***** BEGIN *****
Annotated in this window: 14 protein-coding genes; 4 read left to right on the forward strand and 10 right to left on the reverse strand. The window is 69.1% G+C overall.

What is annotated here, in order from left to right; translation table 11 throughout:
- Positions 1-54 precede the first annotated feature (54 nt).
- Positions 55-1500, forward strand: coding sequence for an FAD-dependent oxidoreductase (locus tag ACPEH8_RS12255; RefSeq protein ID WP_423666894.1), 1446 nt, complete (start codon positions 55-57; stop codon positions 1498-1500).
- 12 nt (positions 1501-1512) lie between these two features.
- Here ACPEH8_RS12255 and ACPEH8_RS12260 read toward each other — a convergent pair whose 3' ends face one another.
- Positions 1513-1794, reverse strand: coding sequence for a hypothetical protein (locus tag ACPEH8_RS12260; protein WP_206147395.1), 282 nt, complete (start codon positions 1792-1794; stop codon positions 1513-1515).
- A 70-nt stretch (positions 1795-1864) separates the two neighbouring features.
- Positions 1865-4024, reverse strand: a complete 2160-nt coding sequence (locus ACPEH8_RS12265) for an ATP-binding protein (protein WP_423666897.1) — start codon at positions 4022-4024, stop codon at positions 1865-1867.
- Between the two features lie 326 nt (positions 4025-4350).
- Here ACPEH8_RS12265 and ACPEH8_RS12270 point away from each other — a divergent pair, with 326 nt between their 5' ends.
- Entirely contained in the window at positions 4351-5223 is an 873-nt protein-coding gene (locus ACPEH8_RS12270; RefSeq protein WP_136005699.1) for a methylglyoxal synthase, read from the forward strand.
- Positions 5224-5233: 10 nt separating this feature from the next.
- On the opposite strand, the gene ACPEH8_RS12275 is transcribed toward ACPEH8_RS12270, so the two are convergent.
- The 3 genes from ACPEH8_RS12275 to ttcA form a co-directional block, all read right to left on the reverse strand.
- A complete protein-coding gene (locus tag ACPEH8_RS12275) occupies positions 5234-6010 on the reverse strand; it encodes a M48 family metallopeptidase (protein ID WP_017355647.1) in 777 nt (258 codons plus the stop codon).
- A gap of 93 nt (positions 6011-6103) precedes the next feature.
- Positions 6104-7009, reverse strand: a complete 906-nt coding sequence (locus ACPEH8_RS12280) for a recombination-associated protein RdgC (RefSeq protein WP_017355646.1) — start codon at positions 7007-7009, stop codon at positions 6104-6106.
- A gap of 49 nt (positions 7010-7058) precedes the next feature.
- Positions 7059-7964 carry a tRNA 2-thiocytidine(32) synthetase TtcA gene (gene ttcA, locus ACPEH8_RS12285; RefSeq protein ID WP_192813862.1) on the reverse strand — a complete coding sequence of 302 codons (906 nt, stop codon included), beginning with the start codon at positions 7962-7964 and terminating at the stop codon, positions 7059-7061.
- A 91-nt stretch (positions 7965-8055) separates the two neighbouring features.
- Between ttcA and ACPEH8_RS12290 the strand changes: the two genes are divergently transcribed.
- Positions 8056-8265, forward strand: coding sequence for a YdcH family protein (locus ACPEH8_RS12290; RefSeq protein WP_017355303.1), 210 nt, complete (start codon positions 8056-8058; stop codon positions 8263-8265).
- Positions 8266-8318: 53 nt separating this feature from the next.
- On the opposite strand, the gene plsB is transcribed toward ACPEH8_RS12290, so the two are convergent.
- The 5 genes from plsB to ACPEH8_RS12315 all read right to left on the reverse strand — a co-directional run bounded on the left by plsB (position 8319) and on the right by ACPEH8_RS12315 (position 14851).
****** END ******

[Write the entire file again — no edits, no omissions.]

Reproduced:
Annotated in this window: 14 protein-coding genes; 4 read left to right on the forward strand and 10 right to left on the reverse strand. The window is 69.1% G+C overall.

What is annotated here, in order from left to right; translation table 11 throughout:
- Positions 1-54 precede the first annotated feature (54 nt).
- Positions 55-1500, forward strand: coding sequence for an FAD-dependent oxidoreductase (locus tag ACPEH8_RS12255; RefSeq protein ID WP_423666894.1), 1446 nt, complete (start codon positions 55-57; stop codon positions 1498-1500).
- 12 nt (positions 1501-1512) lie between these two features.
- Here ACPEH8_RS12255 and ACPEH8_RS12260 read toward each other — a convergent pair whose 3' ends face one another.
- Positions 1513-1794, reverse strand: coding sequence for a hypothetical protein (locus tag ACPEH8_RS12260; protein WP_206147395.1), 282 nt, complete (start codon positions 1792-1794; stop codon positions 1513-1515).
- A 70-nt stretch (positions 1795-1864) separates the two neighbouring features.
- Positions 1865-4024, reverse strand: a complete 2160-nt coding sequence (locus ACPEH8_RS12265) for an ATP-binding protein (protein WP_423666897.1) — start codon at positions 4022-4024, stop codon at positions 1865-1867.
- Between the two features lie 326 nt (positions 4025-4350).
- Here ACPEH8_RS12265 and ACPEH8_RS12270 point away from each other — a divergent pair, with 326 nt between their 5' ends.
- Entirely contained in the window at positions 4351-5223 is an 873-nt protein-coding gene (locus ACPEH8_RS12270; RefSeq protein WP_136005699.1) for a methylglyoxal synthase, read from the forward strand.
- Positions 5224-5233: 10 nt separating this feature from the next.
- On the opposite strand, the gene ACPEH8_RS12275 is transcribed toward ACPEH8_RS12270, so the two are convergent.
- The 3 genes from ACPEH8_RS12275 to ttcA form a co-directional block, all read right to left on the reverse strand.
- A complete protein-coding gene (locus tag ACPEH8_RS12275) occupies positions 5234-6010 on the reverse strand; it encodes a M48 family metallopeptidase (protein ID WP_017355647.1) in 777 nt (258 codons plus the stop codon).
- A gap of 93 nt (positions 6011-6103) precedes the next feature.
- Positions 6104-7009, reverse strand: a complete 906-nt coding sequence (locus ACPEH8_RS12280) for a recombination-associated protein RdgC (RefSeq protein WP_017355646.1) — start codon at positions 7007-7009, stop codon at positions 6104-6106.
- A gap of 49 nt (positions 7010-7058) precedes the next feature.
- Positions 7059-7964 carry a tRNA 2-thiocytidine(32) synthetase TtcA gene (gene ttcA, locus ACPEH8_RS12285; RefSeq protein ID WP_192813862.1) on the reverse strand — a complete coding sequence of 302 codons (906 nt, stop codon included), beginning with the start codon at positions 7962-7964 and terminating at the stop codon, positions 7059-7061.
- A 91-nt stretch (positions 7965-8055) separates the two neighbouring features.
- Between ttcA and ACPEH8_RS12290 the strand changes: the two genes are divergently transcribed.
- Positions 8056-8265, forward strand: coding sequence for a YdcH family protein (locus ACPEH8_RS12290; RefSeq protein WP_017355303.1), 210 nt, complete (start codon positions 8056-8058; stop codon positions 8263-8265).
- Positions 8266-8318: 53 nt separating this feature from the next.
- On the opposite strand, the gene plsB is transcribed toward ACPEH8_RS12290, so the two are convergent.
- The 5 genes from plsB to ACPEH8_RS12315 all read right to left on the reverse strand — a co-directional run bounded on the left by plsB (position 8319) and on the right by ACPEH8_RS12315 (position 14851).